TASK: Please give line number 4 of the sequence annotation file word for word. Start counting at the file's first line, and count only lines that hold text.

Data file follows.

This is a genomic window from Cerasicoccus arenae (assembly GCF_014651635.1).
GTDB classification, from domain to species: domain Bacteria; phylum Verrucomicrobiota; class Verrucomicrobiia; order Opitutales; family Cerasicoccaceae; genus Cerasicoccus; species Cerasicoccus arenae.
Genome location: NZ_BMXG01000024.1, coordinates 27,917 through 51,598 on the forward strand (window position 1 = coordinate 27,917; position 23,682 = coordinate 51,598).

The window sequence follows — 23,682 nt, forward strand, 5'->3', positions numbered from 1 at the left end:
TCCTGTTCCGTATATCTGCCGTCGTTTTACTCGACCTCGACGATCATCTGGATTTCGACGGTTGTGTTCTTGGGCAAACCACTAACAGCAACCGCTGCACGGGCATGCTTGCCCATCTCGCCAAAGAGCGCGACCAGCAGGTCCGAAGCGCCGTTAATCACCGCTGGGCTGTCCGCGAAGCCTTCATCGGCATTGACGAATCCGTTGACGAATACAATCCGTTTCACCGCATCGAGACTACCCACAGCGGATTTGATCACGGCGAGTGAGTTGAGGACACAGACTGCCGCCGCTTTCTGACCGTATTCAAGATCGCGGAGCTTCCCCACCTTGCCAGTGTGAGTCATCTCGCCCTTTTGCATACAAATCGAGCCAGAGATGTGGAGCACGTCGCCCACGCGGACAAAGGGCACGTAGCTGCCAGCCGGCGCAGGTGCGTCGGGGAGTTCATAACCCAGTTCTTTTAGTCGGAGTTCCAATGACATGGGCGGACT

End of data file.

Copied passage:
The window sequence follows — 23,682 nt, forward strand, 5'->3', positions numbered from 1 at the left end: